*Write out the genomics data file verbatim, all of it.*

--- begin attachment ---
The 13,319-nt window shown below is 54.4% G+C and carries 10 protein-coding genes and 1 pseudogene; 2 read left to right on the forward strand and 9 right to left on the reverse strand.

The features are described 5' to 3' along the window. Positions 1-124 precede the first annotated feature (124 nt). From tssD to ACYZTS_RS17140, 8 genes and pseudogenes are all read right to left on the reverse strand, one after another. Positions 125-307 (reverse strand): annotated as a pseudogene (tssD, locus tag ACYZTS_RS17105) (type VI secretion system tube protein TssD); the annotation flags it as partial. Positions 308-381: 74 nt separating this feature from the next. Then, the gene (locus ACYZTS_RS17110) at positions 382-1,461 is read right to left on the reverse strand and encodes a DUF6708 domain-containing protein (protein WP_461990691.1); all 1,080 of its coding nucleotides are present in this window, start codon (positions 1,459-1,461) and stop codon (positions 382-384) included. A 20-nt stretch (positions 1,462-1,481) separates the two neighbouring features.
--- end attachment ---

The 13,319-nt window shown below is 54.4% G+C and carries 10 protein-coding genes and 1 pseudogene; 2 read left to right on the forward strand and 9 right to left on the reverse strand.

The features are described 5' to 3' along the window. Positions 1-124 precede the first annotated feature (124 nt). From tssD to ACYZTS_RS17140, 8 genes and pseudogenes are all read right to left on the reverse strand, one after another. Positions 125-307 (reverse strand): annotated as a pseudogene (tssD, locus tag ACYZTS_RS17105) (type VI secretion system tube protein TssD); the annotation flags it as partial. Positions 308-381: 74 nt separating this feature from the next. Then, the gene (locus ACYZTS_RS17110) at positions 382-1,461 is read right to left on the reverse strand and encodes a DUF6708 domain-containing protein (protein WP_461990691.1); all 1,080 of its coding nucleotides are present in this window, start codon (positions 1,459-1,461) and stop codon (positions 382-384) included. A 20-nt stretch (positions 1,462-1,481) separates the two neighbouring features.